Q&A with Mayank Chandla: Part 2 – More About Procurement KPIs

In our latest Q&A, well-renowned procurement leader Mayank Chandla shared his insights on procurement maturity – during a time of economic crisis – and the key performance assessment indicators to focus on.

We are now going to explore these performance assessment indicators in more detail.

 

Can you explain what a Source to Pay Practice Framework looks like?

Typically, we can classify procurement activities across Source to Pay in the following areas:

Procurement Governance – establishing policy and guidelines, strategies and objectives, roles and responsibilities, performance tracking and follow-up

Category Management – analysis and development of category strategy, targets, and action plan by category

Source to Contract Management – development and execution of sourcing strategy, and implementation of contracts

Purchase to Pay – covers entire spectrum of ordering and invoicing activities

Supplier Relationship Management – continuous and systematic supplier evaluation, supplier lifecycle performance and risk management

What are the key indicators of good practice in these areas?

We discussed Procurement Governance in the previous Q&A, so I will focus on Category Management and Source to Contract.

An organisation with good Category Management would demonstrate development of a category profile, which includes:

  • Spend Analysis
  • Needs Analysis
  • Market Analysis
  • Total Cost Calculations
  • Opportunity Assessment and Eliminations

There should be continuous development and updating of detailed category strategy, defined KPIs and performance tracking against targets.

An organisation with good Sourcing Management would have the following in place:

  • A sourcing strategy that aligns procurement activity with overall corporate strategy and objectives
  • A Strategic Sourcing Methodology to develop sourcing strategies and category profiles based on needs and market analysis
  • Awareness and consistency across the organisation (with all category managers) in using the methodology
  • Common and consistent approach to managing Sourcing events (RfXs, Auctions)
  • Availability of libraries and templates for various types of supporting documentation for sourcing events.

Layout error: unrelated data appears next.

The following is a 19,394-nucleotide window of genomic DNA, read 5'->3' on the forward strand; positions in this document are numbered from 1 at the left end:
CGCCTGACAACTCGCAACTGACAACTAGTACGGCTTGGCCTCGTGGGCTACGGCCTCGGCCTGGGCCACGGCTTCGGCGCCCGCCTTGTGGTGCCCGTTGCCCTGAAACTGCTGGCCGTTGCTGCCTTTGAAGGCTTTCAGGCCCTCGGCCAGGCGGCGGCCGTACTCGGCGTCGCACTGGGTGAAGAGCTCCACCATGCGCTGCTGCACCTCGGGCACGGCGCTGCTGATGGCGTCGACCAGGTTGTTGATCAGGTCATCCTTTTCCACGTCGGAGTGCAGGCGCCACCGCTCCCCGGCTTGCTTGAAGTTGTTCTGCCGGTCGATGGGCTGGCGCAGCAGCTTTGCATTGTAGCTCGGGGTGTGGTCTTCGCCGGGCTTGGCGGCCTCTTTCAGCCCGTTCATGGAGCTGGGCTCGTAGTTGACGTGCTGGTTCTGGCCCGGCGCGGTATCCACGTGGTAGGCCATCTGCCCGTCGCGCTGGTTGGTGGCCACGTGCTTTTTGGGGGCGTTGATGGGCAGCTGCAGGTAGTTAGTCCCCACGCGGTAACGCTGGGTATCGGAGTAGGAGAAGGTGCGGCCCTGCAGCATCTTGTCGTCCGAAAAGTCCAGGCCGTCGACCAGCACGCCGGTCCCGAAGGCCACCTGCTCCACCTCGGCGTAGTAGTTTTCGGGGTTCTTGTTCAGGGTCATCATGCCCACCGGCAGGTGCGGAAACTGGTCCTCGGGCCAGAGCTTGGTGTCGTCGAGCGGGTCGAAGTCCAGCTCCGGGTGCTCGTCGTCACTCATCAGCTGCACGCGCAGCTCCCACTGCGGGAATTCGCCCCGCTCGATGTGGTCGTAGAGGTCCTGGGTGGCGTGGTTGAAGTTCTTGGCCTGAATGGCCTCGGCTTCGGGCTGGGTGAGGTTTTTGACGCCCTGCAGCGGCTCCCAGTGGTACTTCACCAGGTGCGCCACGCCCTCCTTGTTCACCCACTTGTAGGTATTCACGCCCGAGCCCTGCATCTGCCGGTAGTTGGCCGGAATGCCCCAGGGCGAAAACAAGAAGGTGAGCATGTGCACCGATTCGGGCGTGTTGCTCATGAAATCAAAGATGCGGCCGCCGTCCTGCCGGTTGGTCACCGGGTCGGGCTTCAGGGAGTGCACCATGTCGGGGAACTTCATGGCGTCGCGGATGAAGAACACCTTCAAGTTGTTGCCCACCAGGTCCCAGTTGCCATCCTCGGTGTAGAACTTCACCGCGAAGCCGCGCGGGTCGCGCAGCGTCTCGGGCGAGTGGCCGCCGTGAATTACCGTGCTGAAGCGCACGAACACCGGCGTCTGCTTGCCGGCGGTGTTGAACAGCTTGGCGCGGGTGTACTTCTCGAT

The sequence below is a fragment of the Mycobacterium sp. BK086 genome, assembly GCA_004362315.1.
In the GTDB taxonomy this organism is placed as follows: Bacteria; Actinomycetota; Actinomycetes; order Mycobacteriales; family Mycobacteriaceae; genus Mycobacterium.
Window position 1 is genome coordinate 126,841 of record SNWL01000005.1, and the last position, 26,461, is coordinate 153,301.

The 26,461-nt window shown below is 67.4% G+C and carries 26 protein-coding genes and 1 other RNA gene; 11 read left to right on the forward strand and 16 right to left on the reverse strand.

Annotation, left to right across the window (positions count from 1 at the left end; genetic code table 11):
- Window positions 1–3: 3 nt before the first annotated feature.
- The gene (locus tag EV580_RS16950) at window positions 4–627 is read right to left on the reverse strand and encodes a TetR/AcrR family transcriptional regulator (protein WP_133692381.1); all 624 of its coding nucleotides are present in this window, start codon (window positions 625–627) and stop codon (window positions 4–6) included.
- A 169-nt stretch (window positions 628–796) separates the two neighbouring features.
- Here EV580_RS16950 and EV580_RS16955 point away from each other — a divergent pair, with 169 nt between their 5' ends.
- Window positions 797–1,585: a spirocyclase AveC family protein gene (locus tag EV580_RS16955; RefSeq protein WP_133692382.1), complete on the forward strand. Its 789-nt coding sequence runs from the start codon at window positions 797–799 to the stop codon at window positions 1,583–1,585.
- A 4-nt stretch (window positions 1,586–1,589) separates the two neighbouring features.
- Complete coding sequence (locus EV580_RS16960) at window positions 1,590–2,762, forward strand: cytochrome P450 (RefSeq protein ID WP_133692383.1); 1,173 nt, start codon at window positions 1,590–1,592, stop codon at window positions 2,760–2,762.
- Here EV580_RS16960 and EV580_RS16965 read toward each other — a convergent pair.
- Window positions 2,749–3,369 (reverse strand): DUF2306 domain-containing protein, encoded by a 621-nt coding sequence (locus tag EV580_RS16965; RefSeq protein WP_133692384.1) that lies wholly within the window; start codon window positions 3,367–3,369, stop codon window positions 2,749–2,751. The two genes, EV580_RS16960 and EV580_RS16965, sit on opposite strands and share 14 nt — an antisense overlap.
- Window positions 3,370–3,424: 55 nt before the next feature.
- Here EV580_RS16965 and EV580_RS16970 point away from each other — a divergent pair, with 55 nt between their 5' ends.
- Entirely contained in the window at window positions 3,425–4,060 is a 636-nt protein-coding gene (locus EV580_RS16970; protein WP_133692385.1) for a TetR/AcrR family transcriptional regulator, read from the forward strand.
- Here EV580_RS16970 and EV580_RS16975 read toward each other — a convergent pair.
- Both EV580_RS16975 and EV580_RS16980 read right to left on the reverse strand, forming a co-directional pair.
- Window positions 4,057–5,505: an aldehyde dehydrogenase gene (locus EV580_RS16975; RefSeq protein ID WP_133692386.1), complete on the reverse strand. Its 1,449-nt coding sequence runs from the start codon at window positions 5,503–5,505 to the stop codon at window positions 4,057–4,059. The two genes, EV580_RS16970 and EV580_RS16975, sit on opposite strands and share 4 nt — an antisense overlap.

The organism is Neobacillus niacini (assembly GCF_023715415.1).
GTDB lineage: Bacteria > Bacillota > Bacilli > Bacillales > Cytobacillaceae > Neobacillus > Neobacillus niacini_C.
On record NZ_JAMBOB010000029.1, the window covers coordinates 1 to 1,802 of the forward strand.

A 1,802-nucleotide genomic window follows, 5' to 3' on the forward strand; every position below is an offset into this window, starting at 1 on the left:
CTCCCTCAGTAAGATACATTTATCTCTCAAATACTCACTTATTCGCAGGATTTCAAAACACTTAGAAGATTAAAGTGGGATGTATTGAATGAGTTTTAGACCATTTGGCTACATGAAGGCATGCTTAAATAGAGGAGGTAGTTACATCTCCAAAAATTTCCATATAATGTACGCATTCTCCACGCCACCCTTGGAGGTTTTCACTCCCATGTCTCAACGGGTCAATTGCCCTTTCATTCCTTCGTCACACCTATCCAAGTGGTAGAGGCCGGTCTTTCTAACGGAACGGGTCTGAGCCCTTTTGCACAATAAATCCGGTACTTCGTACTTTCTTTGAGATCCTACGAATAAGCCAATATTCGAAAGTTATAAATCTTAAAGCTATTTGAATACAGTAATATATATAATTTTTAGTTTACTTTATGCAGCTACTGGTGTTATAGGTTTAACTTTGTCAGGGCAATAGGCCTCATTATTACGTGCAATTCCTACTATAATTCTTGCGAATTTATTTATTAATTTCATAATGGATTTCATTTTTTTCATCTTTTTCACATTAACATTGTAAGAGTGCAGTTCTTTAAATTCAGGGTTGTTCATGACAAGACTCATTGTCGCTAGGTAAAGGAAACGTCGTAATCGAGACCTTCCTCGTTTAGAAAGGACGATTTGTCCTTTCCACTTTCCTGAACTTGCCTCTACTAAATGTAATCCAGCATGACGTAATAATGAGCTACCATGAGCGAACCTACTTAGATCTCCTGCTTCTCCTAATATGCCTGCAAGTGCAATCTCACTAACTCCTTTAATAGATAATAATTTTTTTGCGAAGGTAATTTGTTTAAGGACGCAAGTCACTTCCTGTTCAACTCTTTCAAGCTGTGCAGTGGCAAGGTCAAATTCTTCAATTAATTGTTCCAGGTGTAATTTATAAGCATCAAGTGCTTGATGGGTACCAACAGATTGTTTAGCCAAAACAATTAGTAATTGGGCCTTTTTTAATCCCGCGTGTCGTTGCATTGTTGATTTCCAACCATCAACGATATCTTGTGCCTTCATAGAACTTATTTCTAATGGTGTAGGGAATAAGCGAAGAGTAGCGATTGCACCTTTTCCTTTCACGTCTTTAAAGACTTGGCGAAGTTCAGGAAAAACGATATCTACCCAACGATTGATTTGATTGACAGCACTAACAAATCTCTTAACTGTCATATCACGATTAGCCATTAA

Can you share a few examples of best practice for Contract Management?

Good Contract Management requires:

  • Well-defined governance for contract lifecycle management, including authoring in collaboration with suppliers, centralised digital storage of contracts and seamless handover into the purchasing process
  • Availability of templates and legally approved clause libraries for contract documents
  • Clear ownership of contracts between legal and sourcing managers
And how about for a Purchase to Pay Process?

Prerequisites for good P2P practices are good procurement governance and upstream source to contract and supplier management practices.

It is essential to have a good self-service requisition and ordering platform which has embedded buying channel, contract compliance and procurement policy.

Proper classification of categories, units of measures, an inbuilt delegation of authority, short approval flows which are primarily based on requisitions rather invoicing, unless the channel is invoicing against contracts.

Operationalising contracts is key for P2P, a good level of catalogue content and of course suppliers enabled for e-invoicing. As always clear process ownership is very important.

Lastly, what should be aiming for in Supplier Management Practices?

Supplier Management is key and a topic in itself, but in brief there are two key indicators:

  • Optimising Supply Base
  • Managing Supplier Performance and Risk

It is imperative for procurement to define criteria for what would constitute a strategic, preferred and approved supplier for them.

For example, a strategic supplier would be representative of either a unique offering, significant investment, seen as a building block for future growth and generally associated with a high switching cost.

In my mind, one of the greatest values that procurement can deliver is managing strategic suppliers through a well-defined performance management programme that encompasses holistic performance on KPIs i.e. Cost, Quality, Innovation, Continuity of Supply and Account Management.

A transparent supplier performance management activity helps add value to both buyers and suppliers and helps organisation deliver greater experience to their customers and enhance the brand value.